The biggest problem you’ve got to solve is the one in your head. You’ve got to be confident enough to hold your speed going over the hill in Turn 1, and then brave enough to hold off on braking too early in Turn 2. You’ve got to trust your grip going into Turn 9, which looks so simple and yet proved to be one of the most difficult turns for me to unlock. There’s a mental game to every corner on the track, and you have to match that to your technical approach. Sounds a lot like life, doesn’t it?

All of day one, I just tried to “solve” one or two corners per session, trying different entry and exit points, different braking points, etc. Anybody who thinks guys are not talkative should hear the between session banter—we all compare notes about how we’re approaching parts of the track, and even the most experienced drivers are eager to learn and improve. Everybody talks their drive a little differently, and this makes it worthwhile to listen to as many different people as you can. Doug Steding (who is a serious student of technique) had a driving coach there named Robert Orcutt whose approach was smart, subtle, and low-key; he may have been coaching Doug, but he was so generous with his insights that all of us learned something. Other people told you how to read a curve; Robert asked questions—Where did you set up? What did you look for? Where did you track out?—and led you to unlock it for yourself.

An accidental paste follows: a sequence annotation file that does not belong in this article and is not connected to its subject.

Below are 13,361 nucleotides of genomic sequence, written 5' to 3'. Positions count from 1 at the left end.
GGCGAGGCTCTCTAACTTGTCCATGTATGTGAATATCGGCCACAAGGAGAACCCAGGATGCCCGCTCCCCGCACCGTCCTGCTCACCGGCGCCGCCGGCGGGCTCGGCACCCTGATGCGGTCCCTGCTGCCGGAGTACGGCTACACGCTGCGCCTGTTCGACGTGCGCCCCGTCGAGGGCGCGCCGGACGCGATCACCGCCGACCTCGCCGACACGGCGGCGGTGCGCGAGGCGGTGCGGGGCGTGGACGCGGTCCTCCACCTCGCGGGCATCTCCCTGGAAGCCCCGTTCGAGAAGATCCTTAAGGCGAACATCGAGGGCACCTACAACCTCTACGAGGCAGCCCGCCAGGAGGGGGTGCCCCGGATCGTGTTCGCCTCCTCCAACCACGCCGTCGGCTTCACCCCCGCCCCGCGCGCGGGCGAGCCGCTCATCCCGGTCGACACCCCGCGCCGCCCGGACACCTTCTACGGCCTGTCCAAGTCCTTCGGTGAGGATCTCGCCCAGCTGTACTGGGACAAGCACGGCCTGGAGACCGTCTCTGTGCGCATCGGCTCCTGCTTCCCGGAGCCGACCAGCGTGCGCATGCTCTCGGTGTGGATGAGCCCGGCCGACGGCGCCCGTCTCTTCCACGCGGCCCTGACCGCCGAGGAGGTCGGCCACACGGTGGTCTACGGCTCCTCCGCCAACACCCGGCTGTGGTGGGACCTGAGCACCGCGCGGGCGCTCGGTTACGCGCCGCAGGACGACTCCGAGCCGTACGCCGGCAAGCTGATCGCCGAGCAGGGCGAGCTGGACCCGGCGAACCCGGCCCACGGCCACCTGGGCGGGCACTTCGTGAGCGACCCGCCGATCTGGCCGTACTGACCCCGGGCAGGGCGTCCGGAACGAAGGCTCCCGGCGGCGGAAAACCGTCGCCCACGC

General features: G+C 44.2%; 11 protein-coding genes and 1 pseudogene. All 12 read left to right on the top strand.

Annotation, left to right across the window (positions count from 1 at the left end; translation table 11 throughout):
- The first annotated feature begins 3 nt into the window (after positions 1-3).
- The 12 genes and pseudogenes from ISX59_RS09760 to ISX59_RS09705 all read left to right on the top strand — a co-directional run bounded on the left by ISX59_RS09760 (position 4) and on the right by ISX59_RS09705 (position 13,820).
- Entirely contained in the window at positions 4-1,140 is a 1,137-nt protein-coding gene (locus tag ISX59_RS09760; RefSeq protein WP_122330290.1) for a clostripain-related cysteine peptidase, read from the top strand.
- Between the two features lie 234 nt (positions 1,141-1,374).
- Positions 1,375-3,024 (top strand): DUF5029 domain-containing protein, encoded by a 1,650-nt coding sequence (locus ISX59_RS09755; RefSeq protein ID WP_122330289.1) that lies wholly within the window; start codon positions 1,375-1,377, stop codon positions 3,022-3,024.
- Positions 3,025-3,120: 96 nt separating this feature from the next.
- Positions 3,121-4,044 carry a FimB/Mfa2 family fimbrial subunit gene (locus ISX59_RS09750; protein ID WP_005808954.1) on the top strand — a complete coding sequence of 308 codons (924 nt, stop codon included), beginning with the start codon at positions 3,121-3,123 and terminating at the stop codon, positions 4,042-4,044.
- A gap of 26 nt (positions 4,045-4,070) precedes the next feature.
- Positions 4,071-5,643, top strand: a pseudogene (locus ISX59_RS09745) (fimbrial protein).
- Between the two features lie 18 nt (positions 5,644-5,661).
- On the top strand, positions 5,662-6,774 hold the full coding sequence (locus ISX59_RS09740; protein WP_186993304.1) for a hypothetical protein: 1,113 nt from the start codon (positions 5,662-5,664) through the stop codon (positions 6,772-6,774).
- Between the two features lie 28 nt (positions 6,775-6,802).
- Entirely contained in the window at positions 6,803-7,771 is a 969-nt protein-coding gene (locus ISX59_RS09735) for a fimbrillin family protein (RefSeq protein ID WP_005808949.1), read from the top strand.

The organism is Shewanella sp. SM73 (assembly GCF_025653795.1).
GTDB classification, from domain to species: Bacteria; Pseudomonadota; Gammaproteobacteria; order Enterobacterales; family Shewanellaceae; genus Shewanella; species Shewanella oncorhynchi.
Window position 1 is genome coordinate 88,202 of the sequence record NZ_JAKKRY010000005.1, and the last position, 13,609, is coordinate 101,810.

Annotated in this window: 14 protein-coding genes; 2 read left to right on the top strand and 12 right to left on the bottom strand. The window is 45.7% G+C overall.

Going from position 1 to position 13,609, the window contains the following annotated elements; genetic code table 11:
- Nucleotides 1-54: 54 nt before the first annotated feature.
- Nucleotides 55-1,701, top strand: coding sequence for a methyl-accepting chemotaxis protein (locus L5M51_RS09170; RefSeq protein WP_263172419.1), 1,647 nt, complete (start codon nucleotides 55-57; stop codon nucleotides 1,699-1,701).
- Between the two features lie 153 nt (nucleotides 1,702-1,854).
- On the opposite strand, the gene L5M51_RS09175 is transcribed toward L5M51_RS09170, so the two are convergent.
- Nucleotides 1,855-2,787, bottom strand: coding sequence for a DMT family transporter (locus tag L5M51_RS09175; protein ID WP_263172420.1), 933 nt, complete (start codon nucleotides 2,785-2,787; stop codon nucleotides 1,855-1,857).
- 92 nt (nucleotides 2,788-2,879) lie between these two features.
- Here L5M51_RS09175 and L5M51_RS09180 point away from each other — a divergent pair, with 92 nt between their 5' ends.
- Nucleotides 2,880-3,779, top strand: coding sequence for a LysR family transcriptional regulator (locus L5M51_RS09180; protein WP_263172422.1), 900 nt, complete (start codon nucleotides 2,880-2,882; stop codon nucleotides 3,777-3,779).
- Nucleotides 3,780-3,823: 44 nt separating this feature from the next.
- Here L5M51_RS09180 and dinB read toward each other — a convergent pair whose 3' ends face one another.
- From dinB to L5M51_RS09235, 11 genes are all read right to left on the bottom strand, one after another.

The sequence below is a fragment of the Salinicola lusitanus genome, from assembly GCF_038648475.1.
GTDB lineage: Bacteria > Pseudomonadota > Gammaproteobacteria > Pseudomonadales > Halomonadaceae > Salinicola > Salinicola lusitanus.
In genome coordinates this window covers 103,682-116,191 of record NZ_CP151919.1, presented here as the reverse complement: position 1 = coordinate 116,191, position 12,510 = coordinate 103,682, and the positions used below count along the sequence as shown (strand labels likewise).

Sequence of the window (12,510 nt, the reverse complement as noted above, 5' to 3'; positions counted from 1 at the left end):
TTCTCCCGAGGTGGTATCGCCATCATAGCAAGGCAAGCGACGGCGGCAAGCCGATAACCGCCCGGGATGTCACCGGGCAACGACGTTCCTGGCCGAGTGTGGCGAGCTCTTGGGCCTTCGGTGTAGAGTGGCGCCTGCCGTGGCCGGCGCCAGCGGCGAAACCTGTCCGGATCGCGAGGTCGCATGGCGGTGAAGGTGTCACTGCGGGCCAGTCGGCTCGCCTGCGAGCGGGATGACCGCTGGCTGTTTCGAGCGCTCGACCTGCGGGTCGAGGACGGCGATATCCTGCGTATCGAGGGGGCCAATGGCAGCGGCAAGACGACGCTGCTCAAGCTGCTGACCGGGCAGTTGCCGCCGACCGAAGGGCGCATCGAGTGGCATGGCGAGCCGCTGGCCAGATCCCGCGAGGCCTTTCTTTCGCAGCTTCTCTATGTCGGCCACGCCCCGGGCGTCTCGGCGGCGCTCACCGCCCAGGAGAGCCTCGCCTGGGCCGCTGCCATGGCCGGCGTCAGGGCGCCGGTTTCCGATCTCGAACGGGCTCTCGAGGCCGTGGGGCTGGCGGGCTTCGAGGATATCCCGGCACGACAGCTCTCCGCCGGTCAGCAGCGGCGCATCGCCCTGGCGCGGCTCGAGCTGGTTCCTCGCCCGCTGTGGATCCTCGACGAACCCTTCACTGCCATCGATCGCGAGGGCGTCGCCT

Thad, Doug, and Robert, talking track

At some point, I don’t want any more talk; I want to get out and feel the road.

Day 2

What a treat to have a second day on the same track. I was able to sleep on all I learned on day one, and then day two felt like heaven. The nerves were gone and I was already fairly happy with how I was doing, so I felt like I could really just lean in and get into the flow of the track. The feeling I had on a number of laps on day two, when it felt like all the turns linked together seamlessly and I didn’t have to think, just drive—I’m smiling just thinking about it.

As the turns became more familiar, as I was able to see and feel more of the details, it became easier to take some of the coaching from pro driver Andrew Evans and put it right into practice. The world needs more people like Andrew—who along with beloved Avants leader Adam Cramer organized the trip. Despite being a rising star in prototype racing, Andrew was incredibly patient and gracious with all of the drivers from Avants. I wasn’t ready for the help he offered on day one, but mid-way through day two I was ready to sit down and listen to him unlock some of the corners I had been struggling to come to terms with. The feeling I got when I finally nailed Turn 6 (brake at the second marker, turn, keep your wheel just off the curb, and right back on the gas) was one of the highlights of the day.

About to take to the track
2 laps from a day 2 session.

At the end of the fifth session on day two, Jeff Hsu and I were debating whether we really had anything left. I’d put two wheels off the track between Turn 2 and 3 in the previous session and it had shaken my focus, and I wasn’t sure I had the stamina to stay focused and sharp for another session. But we bucked each other up and went out for session 6, and both of us had real strong runs. For me, it was some of my best flow of the whole day.